The frayed nerves around Cleveland have been soothed, at least to an extent.
The Browns are not a bad team. The 2007 season was not a fluke or solely the product of a weak schedule. This is a team with some real talent and ability to win games -- something that couldn't have been said even two years ago.
If the Browns are a team with some serious flaws that start in the front office and work their way down to the field, they're also a team that has shown incredible backbone in rebounding from an 0-3 start, using quality wins against the Giants and Jaguars to put themselves within a win of .500 as the season's halfway point approaches.
A win against the suddenly-mortal Ravens on Sunday and a victory against the stumbling Broncos on Thursday, and Cleveland could have a winning record by next weekend. In late September, that seemed like an impossibility.
In late September, the idea that both Romeo Crennel and Derek Anderson would still have jobs in November seemed outlandish.
The season hasn't yet been salvaged, but three wins in four games has at least opened the door to the possibility that it could be salvaged. The November and December portion of the schedule might yet be another prelude to a high draft pick. But then again, it might include the intrigue of a playoff race. At least it will be interesting.
But, in true Cleveland form, there's a catch. No, really. There is a real catch. A number of them, actually.
They're the catches that Kellen Winslow will make. Because he's here for the rest of the season, he's going to play, and in order for the Browns to make a playoff push, Winslow will need to be successfully integrated into the Browns offense.
Winslow and Phil Savage have apparently made something of a truce in the aftermath of the media circus that preceded the Jaguars game. Winslow's suspension was rescinded, he was fined $25,000 and the dust settled.
But just as in the Giants game, the Browns offense in Jacksonville looked 100 times better with Steve Heiden playing Winslow's role. Unlike Winslow, Heiden is an effective blocker and he doesn't need to venture downfield to make big plays.
With the extra blocking Heiden provided, Jamal Lewis was able to pick up sizeable chunks of yardage running to his right. With good hands, Heiden can make the safety valve catches within 10 yards of the line of scrimmage.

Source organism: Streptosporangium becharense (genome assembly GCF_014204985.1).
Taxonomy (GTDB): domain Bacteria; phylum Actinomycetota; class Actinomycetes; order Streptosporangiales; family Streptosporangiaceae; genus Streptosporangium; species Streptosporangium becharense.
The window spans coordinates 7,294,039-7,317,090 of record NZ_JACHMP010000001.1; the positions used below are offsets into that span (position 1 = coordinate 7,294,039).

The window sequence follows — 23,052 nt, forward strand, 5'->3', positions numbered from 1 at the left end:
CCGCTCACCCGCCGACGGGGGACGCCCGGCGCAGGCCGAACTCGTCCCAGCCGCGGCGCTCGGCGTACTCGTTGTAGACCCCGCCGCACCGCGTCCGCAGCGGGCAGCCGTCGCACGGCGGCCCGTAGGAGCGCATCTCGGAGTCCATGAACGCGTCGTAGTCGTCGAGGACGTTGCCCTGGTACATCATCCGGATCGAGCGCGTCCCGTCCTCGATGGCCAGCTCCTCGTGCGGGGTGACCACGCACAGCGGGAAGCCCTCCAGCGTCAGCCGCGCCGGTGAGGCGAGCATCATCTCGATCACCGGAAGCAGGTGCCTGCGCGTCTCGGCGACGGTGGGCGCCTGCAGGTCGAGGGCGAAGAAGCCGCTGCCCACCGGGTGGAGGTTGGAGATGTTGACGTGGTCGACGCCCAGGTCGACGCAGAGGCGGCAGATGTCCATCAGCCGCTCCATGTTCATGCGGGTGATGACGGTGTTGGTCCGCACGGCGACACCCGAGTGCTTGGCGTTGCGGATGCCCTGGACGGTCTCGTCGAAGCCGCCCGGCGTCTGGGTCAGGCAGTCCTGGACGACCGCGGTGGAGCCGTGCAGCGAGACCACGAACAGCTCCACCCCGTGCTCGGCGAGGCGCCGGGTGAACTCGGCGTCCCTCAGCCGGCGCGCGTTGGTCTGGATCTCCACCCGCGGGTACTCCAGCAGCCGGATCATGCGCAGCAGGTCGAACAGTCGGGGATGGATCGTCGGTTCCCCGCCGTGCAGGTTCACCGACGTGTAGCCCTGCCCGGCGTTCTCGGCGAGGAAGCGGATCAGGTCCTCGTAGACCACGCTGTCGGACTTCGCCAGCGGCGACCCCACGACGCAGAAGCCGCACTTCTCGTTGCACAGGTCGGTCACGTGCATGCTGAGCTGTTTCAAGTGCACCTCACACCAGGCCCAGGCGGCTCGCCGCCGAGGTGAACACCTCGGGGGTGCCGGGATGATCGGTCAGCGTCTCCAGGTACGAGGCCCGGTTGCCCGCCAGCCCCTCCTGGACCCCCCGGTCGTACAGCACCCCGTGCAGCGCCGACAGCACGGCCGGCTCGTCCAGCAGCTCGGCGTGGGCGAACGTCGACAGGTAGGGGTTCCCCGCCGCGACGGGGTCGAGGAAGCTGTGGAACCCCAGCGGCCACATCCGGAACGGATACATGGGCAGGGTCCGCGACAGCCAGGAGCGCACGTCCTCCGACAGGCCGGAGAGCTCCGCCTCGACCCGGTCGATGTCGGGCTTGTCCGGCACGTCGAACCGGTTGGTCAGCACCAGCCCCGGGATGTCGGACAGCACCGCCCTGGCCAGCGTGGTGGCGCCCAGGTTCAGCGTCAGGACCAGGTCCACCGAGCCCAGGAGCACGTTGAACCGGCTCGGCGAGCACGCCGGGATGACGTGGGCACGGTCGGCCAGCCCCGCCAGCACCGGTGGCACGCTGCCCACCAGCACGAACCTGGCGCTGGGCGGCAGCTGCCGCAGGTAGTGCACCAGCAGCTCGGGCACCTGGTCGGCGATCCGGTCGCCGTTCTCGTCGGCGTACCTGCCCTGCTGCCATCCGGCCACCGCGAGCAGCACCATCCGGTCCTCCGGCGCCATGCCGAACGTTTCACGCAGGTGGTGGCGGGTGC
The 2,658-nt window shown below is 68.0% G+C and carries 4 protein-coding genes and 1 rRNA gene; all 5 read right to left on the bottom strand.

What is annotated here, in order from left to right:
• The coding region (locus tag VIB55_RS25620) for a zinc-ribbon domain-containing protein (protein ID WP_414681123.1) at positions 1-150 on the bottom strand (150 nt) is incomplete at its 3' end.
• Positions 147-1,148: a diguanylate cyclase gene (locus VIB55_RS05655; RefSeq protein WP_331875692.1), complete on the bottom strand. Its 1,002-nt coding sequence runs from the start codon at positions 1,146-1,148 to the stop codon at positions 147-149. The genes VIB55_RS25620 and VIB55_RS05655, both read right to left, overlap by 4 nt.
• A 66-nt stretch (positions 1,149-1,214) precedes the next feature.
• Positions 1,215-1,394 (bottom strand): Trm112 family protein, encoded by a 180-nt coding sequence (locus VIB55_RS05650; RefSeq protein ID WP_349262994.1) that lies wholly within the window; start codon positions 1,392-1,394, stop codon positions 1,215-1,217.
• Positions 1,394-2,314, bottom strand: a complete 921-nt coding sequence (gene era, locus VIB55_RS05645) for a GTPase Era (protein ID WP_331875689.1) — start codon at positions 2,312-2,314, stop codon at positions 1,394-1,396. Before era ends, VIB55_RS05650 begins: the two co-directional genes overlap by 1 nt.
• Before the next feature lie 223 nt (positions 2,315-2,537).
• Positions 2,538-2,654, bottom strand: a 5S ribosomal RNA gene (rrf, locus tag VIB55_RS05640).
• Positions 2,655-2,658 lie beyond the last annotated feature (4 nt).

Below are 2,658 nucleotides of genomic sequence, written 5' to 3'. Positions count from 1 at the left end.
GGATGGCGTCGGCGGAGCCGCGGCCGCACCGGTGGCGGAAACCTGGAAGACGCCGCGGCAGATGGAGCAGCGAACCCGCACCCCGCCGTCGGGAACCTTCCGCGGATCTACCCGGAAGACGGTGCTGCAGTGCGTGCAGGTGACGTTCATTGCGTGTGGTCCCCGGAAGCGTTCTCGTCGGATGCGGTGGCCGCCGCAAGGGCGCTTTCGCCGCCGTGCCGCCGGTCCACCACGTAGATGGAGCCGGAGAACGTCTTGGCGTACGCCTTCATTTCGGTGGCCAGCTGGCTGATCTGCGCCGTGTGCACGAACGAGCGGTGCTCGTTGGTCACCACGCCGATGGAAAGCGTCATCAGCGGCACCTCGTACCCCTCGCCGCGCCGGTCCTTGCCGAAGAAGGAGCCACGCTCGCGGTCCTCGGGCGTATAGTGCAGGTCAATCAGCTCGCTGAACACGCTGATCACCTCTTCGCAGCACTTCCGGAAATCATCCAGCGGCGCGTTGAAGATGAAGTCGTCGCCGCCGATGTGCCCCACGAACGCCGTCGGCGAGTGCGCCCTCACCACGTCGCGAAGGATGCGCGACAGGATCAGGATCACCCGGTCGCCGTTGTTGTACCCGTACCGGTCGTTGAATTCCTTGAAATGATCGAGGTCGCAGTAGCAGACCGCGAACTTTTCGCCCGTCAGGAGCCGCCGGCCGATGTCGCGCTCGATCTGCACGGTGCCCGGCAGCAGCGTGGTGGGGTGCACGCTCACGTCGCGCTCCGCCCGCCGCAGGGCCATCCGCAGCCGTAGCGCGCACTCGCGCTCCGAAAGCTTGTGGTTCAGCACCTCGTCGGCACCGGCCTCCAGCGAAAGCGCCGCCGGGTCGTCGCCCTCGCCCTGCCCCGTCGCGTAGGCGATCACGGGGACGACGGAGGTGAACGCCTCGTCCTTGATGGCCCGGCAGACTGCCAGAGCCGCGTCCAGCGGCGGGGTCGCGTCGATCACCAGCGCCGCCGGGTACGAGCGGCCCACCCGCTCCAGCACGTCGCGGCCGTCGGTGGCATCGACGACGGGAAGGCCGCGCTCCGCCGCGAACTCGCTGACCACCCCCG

In short, Heiden does the yeoman's work that the tight end position often demands, throwing the block and making the catch that sustains the drive. Winslow craves the spotlight and wants to make the big play.
The Browns' offense is punctuated by Anderson's vertical passing attack grabbing the headlines (both good and bad), but it is sustained by the punishing ground game of Lewis. With that in mind, it would appear that Heiden and Darnell Dinkins are better fits for what the Browns need in a tight end. It's not a coincidence that Winslow's absence has led to a better offensive flow.
But that doesn't mean that Winslow needs to go away. Letting him rot on the bench for the rest of the season would be the mother of all self-inflicted wounds, in addition to giving the Browns a really bad rap in player-agent circles.
Winslow does need to play. He needs to play to increase his trade stock, improve his contract bargaining position, and to see if he can improve his relationship with Browns management. It's a long shot, but not out of the question, that Winslow could start the '09 season as a Brown.
Most importantly, he needs to play because he can help the team win -- if Crennel and Rob Chudzinski can find the best way to use him. That's a process that will likely have to involve both parties coming to the conclusion that Winslow isn't a tight end, and as long as he stays in Cleveland, he will not be a tight end.
Winslow needs to specialize as a possession receiver. It's not glamorous, front-page work, but it plays to his strengths more than any other position on the field.
On running downs, Winslow's services on the field aren't really needed, other than as a decoy. Same goes for first- and second-down passing plays, when Braylon Edwards and Donte' Stallworth head downfield, and the likes of Heiden and Lawrence Vickers stay behind as extra blockers and checkdown receivers. In those situations, Winslow is one extra route that Anderson has to process before reaching a decision on where the ball should go. If there is one thing we've all learned about DA, it's that the fewer options he has to consider, the better.
But on those difficult 3rd-and-8 plays, that's when Winslow could really shine. On an underneath route, Winslow's size makes him a nice, big target for Anderson. His hands receive high marks for reliability, and his willingness to fight tooth-and-nail to get to the yard marker is already legendary, making him a tough tackling assignment.
Winslow can fight through a gang-tackle effort and still eke out the extra two yards that turn a would-be punt into a first down.
Winslow could be fantastic in that role. But it would require him to accept a specialist's role instead of top billing. It remains to be seen if Winslow's large ego and fierce competitive streak will allow him to become that humble. It also remains to be seen if Crennel would be able to put his foot down if he encounters resistance from a vocal, sometimes-confrontational player like Winslow. Crennel is not a dominant personality and seems to favor appeasement over conflict.
This might be the issue that determines the fate of the season. With a properly-utilized Winslow, the Browns could become the turnaround story of the year, one of a small handful of teams to make the playoffs after an 0-3 start. But if the offense goes back to its old, sorry tricks once Winslow takes the field again, it will be time to start focusing on the '09 draft.